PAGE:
By Thomas J. Ryan

<span style="color: #a1a1a1;">In a further sign that it’s extensive restructuring efforts are paying off, Crocs Inc. reported a profit against a loss in the fourth quarter as sales climbed 21.8 percent. Crocs, however, joined other firms in warning of a near-term hit to revenues due to the coronavirus outbreak.

In the fourth quarter, earnings on an adjusted basis reached $8.63 million, or 12 cents a share, compared to an adjusted loss of $7.74 million, or 10 cents, in the fourth quarter of 2018. Crocs does not provide EPS guidance but adjusted earnings came in easily above Wall Street’s consensus target of 7 cents.

On a reported basis, net income came to $19.9 million, or 29 cents a share, against a loss of $118.7 million, or $1.72, a year ago. Non-recurring items included expenses primarily incurred in connection with the relocation of its distribution centers in the U.S. and the Netherlands and non-recurring SG&A charges, adjustments to income tax expense and pro-forma adjustments related to its previously outstanding Series A Preferred Stock.

Revenues were $263.0 million, growing 21.8 percent on a reported basis and 22.7 percent on a constant-currency basis. The results were ahead of company guidance calling for sales in the range of $245 and $255 million provide with third-quarter results and slightly above an updated forecast given on January 13.

Currencies negatively impacted its revenues by approximately $2.0 million, while store closures reduced its revenues by $2.0 million. Wholesale revenues grew 22.4 percent, e-commerce revenues gained 34.3 percent, and retail comparable store sales on a constant-currency basis vaulted 16.0 percent.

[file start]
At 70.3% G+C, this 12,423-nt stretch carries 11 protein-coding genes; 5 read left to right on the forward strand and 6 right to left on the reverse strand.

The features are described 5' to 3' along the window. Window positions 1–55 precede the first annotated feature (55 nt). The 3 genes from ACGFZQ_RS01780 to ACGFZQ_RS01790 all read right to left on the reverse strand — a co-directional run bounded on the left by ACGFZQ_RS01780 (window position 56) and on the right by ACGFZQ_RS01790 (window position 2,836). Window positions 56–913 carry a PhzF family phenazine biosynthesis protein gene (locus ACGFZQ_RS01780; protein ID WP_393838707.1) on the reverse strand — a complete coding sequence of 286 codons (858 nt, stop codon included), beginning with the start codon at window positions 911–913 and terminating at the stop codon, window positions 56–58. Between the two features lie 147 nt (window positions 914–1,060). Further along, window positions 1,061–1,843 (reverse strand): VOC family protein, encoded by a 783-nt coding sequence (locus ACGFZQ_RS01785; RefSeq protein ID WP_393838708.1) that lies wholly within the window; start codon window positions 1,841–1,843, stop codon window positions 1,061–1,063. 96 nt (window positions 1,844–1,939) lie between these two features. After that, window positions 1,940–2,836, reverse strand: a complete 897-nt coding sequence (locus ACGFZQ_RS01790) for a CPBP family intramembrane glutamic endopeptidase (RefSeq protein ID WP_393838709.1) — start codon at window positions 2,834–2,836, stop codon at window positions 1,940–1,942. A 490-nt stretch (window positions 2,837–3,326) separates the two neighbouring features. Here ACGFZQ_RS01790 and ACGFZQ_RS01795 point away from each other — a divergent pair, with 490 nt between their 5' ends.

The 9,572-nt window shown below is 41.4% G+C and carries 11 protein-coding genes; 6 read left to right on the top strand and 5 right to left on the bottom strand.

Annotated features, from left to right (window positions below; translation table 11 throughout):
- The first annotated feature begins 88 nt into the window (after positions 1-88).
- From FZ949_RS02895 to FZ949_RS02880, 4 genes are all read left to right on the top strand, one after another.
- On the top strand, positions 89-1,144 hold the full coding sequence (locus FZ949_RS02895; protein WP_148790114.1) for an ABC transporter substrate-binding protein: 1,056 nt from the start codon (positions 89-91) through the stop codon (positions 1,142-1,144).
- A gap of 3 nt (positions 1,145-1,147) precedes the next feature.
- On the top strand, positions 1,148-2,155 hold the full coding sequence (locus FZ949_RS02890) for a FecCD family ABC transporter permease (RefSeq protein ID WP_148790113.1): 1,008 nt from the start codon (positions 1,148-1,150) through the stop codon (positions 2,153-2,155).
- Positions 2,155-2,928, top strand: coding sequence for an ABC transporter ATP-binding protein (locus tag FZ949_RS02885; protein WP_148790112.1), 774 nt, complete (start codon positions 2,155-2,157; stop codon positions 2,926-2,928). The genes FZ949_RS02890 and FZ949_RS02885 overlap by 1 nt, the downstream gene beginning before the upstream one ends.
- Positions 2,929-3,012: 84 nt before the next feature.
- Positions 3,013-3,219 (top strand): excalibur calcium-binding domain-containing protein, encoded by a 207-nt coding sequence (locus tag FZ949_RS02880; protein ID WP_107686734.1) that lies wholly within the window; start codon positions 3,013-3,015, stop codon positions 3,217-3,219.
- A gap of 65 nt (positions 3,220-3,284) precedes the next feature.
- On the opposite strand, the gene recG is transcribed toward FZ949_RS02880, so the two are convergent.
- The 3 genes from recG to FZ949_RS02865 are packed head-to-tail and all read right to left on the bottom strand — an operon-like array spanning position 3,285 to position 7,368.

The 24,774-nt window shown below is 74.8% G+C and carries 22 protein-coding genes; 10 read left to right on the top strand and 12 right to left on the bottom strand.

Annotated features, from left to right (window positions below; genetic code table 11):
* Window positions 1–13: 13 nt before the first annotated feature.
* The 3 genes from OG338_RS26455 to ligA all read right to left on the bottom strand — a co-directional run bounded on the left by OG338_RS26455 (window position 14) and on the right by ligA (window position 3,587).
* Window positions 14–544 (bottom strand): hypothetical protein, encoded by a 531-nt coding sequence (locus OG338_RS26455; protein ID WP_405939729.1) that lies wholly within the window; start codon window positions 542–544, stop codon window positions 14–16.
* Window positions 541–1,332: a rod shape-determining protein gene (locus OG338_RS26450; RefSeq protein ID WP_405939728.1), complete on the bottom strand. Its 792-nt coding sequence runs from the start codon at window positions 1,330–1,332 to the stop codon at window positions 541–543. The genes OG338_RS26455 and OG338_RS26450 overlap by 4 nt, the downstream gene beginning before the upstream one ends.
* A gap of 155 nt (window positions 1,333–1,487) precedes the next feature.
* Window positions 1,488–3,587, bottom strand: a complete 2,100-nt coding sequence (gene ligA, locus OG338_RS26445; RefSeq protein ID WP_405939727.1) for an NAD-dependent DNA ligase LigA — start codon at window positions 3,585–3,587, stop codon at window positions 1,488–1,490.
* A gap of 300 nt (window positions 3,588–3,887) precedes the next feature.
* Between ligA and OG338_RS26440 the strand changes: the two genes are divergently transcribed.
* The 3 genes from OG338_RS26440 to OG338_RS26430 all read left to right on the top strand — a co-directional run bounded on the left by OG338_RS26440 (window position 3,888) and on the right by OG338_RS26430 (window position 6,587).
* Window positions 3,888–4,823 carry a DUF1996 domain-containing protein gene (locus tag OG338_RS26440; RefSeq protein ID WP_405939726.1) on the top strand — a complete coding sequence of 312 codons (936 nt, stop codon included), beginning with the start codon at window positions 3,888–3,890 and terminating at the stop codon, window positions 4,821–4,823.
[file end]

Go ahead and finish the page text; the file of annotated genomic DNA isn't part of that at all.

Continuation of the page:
“These achievements underscore the work we have done expanding the year-around desirability, relevance and consideration of our brand and product offering,” said Andrew Rees, president and CEO, on a conference call with analysts.

Gross margins in the quarter reached 48.0 percent, up from 46.2 percent in last year’s fourth quarter. Adjusted gross margin, which excludes 130 basis points of expenses primarily related to the relocation of its distribution centers in the U.S. and the Netherlands, was 49.3 percent, representing a year-over-year gain of 310 basis points. The improvement was driven by favorable product mix, price increases on certain products, lower levels of promotions and discounts, and greater volume helping to leverage fixed costs.

SG&A expenses were lowered 790 basis points to 44.8 percent of revenues due to past expense reduction efforts and the benefit of sales leverage. Adjusted SG&A improved 620 basis points to 44.4 percent.

For the year, revenues were $1.23 billion, growing 13.1 percent over 2018, or 15.6 percent on a constant-currency basis. Crocs’ wholesale revenues grew 13.5 percent, its e-commerce business grew 24.2 percent, and retail comparable store sales grew 12.4 percent.